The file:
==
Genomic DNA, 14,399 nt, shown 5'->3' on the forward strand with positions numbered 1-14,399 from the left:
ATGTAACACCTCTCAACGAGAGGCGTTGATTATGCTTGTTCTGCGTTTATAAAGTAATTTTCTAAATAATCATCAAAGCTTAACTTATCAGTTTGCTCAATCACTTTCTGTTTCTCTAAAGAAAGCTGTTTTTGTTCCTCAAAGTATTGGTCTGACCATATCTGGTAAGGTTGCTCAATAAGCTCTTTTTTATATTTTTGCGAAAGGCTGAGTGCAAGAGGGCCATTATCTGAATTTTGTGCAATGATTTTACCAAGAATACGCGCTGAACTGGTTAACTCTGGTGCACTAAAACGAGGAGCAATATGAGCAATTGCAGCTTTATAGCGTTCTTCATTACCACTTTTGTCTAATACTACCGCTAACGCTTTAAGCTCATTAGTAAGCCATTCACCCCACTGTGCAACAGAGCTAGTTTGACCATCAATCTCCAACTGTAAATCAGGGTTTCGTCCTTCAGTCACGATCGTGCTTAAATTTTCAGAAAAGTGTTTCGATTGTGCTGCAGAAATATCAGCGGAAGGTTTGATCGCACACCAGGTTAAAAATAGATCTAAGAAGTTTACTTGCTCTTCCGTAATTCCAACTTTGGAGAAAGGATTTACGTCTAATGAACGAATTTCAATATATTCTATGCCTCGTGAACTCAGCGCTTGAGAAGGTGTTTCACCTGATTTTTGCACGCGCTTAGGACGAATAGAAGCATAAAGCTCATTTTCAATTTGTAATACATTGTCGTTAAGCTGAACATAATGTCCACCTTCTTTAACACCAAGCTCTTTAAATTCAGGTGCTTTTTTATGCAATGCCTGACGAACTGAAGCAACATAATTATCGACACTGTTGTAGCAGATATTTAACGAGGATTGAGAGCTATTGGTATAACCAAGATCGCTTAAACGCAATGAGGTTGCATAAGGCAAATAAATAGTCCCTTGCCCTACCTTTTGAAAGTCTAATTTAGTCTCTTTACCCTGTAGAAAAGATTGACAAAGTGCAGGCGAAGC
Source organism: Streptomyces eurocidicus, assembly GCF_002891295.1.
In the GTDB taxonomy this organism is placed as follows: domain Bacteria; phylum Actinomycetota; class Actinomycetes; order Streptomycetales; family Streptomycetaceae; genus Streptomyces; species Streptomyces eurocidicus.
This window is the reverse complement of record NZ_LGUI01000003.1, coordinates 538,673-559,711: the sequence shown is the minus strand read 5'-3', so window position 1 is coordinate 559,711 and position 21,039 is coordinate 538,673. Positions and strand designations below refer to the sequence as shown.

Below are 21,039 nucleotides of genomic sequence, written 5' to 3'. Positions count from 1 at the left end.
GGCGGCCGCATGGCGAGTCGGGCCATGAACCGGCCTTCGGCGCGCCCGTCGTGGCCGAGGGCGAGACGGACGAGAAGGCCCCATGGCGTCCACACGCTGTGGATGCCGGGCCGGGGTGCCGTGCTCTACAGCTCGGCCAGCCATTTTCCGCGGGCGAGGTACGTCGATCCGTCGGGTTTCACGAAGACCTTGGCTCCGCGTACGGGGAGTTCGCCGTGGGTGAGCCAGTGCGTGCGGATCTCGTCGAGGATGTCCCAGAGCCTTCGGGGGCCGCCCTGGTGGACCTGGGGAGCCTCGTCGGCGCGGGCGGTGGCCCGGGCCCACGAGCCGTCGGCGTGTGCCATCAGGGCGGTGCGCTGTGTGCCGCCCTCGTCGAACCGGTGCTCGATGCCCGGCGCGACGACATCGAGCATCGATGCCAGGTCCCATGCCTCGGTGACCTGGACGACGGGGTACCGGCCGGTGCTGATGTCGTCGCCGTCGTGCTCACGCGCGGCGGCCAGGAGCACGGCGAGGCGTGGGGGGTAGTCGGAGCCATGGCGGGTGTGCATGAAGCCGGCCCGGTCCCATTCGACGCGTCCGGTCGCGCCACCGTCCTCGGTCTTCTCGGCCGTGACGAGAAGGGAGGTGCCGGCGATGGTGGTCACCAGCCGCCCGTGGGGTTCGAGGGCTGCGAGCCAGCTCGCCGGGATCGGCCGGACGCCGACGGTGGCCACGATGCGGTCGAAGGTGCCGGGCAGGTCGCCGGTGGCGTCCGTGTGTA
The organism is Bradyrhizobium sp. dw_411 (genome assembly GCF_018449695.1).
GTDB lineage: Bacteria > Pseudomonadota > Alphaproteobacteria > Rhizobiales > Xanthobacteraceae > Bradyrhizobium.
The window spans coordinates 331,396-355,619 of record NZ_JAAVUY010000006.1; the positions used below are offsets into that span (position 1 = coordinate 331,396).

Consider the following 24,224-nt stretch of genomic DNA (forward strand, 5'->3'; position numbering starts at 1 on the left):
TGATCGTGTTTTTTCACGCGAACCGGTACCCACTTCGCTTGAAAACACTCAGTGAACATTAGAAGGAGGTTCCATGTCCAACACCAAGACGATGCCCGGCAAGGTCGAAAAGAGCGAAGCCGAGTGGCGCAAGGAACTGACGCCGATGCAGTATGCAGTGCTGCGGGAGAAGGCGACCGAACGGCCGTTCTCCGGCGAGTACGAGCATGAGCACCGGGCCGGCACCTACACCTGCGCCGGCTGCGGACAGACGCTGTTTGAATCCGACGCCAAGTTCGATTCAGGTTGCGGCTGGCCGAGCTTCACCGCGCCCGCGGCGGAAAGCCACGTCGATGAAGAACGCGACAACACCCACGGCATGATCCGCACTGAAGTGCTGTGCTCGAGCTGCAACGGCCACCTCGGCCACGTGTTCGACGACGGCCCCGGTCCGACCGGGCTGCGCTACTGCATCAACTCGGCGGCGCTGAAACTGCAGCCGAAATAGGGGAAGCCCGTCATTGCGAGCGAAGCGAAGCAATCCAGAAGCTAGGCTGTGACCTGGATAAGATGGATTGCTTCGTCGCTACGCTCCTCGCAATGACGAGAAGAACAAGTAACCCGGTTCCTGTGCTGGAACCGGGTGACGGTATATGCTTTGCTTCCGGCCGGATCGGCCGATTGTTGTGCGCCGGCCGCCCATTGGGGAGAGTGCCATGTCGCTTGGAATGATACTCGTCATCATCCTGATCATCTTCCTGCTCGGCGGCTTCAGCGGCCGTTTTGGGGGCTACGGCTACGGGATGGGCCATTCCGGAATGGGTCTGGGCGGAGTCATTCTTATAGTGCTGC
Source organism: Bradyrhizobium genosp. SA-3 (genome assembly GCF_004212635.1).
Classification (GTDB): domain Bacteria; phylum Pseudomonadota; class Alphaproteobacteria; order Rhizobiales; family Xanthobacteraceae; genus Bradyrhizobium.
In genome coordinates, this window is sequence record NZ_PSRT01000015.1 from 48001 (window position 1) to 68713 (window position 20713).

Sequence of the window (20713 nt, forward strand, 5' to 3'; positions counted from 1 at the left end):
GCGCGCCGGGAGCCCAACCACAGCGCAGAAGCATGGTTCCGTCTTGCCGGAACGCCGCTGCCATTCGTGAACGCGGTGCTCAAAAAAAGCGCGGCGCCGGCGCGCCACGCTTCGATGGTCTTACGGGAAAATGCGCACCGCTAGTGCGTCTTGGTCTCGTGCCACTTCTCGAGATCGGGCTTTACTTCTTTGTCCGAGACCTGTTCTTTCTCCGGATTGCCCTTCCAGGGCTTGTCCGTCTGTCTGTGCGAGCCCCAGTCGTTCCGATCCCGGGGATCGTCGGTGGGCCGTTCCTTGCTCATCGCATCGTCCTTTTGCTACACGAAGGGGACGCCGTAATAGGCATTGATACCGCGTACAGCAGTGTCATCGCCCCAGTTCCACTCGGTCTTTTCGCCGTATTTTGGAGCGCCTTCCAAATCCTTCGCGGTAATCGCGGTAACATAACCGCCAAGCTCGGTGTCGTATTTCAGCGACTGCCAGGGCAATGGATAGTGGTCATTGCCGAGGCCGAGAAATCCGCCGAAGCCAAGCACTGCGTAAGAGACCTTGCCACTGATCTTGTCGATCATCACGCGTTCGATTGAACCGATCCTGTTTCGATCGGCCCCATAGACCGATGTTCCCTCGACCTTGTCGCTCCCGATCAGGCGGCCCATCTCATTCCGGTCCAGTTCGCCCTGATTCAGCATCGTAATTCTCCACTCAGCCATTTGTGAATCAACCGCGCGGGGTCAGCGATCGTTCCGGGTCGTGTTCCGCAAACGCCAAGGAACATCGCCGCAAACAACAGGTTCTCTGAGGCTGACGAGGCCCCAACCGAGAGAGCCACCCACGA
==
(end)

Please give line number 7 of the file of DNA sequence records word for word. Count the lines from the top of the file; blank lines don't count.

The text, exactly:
GGCGGCCGCATGGCGAGTCGGGCCATGAACCGGCCTTCGGCGCGCCCGTCGTGGCCGAGGGCGAGACGGACGAGAAGGCCCCATGGCGTCCACACGCTGTGGATGCCGGGCCGGGGTGCCGTGCTCTACAGCTCGGCCAGCCATTTTCCGCGGGCGAGGTACGTCGATCCGTCGGGTTTCACGAAGACCTTGGCTCCGCGTACGGGGAGTTCGCCGTGGGTGAGCCAGTGCGTGCGGATCTCGTCGAGGATGTCCCAGAGCCTTCGGGGGCCGCCCTGGTGGACCTGGGGAGCCTCGTCGGCGCGGGCGGTGGCCCGGGCCCACGAGCCGTCGGCGTGTGCCATCAGGGCGGTGCGCTGTGTGCCGCCCTCGTCGAACCGGTGCTCGATGCCCGGCGCGACGACATCGAGCATCGATGCCAGGTCCCATGCCTCGGTGACCTGGACGACGGGGTACCGGCCGGTGCTGATGTCGTCGCCGTCGTGCTCACGCGCGGCGGCCAGGAGCACGGCGAGGCGTGGGGGGTAGTCGGAGCCATGGCGGGTGTGCATGAAGCCGGCCCGGTCCCATTCGACGCGTCCGGTCGCGCCACCGTCCTCGGTCTTCTCGGCCGTGACGAGAAGGGAGGTGCCGGCGATGGTGGTCACCAGCCGCCCGTGGGGTTCGAGGGCTGCGAGCCAGCTCGCCGGGATCGGCCGGACGCCGACGGTGGCCACGATGCGGTCGAAGGTGCCGGGCAGGTCGCCGGTGGCGTCCGTGTGTA